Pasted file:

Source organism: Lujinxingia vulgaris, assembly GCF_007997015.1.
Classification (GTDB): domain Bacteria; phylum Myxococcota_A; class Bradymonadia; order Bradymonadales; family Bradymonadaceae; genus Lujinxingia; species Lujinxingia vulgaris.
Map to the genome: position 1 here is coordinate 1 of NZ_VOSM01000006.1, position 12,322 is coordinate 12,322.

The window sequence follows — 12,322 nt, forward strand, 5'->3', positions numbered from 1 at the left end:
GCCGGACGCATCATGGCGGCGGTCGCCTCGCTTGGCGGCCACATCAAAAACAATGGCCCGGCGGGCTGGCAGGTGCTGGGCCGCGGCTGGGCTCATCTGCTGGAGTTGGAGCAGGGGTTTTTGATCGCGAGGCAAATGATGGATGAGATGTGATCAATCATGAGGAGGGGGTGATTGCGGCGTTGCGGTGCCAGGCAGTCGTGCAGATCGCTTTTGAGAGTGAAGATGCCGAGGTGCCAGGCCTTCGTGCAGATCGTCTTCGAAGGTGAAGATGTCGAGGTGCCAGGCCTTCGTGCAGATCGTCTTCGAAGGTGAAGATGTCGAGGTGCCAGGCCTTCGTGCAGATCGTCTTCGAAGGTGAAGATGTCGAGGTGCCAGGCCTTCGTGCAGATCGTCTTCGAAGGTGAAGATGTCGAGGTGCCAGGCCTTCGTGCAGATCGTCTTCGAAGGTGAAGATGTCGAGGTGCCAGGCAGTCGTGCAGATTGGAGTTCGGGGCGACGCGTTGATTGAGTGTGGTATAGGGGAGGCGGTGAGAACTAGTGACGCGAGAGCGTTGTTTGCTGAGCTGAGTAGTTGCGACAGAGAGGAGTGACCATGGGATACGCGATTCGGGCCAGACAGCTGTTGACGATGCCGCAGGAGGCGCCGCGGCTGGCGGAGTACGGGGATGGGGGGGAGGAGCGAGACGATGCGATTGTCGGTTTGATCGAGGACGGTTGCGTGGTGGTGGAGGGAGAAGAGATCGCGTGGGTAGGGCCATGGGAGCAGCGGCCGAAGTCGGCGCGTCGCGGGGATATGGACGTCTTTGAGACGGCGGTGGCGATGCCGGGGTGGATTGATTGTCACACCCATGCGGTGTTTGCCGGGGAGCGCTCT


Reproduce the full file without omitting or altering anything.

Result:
Source organism: Lujinxingia vulgaris, assembly GCF_007997015.1.
Classification (GTDB): domain Bacteria; phylum Myxococcota_A; class Bradymonadia; order Bradymonadales; family Bradymonadaceae; genus Lujinxingia; species Lujinxingia vulgaris.
Map to the genome: position 1 here is coordinate 1 of NZ_VOSM01000006.1, position 12,322 is coordinate 12,322.

The window sequence follows — 12,322 nt, forward strand, 5'->3', positions numbered from 1 at the left end:
GCCGGACGCATCATGGCGGCGGTCGCCTCGCTTGGCGGCCACATCAAAAACAATGGCCCGGCGGGCTGGCAGGTGCTGGGCCGCGGCTGGGCTCATCTGCTGGAGTTGGAGCAGGGGTTTTTGATCGCGAGGCAAATGATGGATGAGATGTGATCAATCATGAGGAGGGGGTGATTGCGGCGTTGCGGTGCCAGGCAGTCGTGCAGATCGCTTTTGAGAGTGAAGATGCCGAGGTGCCAGGCCTTCGTGCAGATCGTCTTCGAAGGTGAAGATGTCGAGGTGCCAGGCCTTCGTGCAGATCGTCTTCGAAGGTGAAGATGTCGAGGTGCCAGGCCTTCGTGCAGATCGTCTTCGAAGGTGAAGATGTCGAGGTGCCAGGCCTTCGTGCAGATCGTCTTCGAAGGTGAAGATGTCGAGGTGCCAGGCCTTCGTGCAGATCGTCTTCGAAGGTGAAGATGTCGAGGTGCCAGGCAGTCGTGCAGATTGGAGTTCGGGGCGACGCGTTGATTGAGTGTGGTATAGGGGAGGCGGTGAGAACTAGTGACGCGAGAGCGTTGTTTGCTGAGCTGAGTAGTTGCGACAGAGAGGAGTGACCATGGGATACGCGATTCGGGCCAGACAGCTGTTGACGATGCCGCAGGAGGCGCCGCGGCTGGCGGAGTACGGGGATGGGGGGGAGGAGCGAGACGATGCGATTGTCGGTTTGATCGAGGACGGTTGCGTGGTGGTGGAGGGAGAAGAGATCGCGTGGGTAGGGCCATGGGAGCAGCGGCCGAAGTCGGCGCGTCGCGGGGATATGGACGTCTTTGAGACGGCGGTGGCGATGCCGGGGTGGATTGATTGTCACACCCATGCGGTGTTTGCCGGGGAGCGCTCT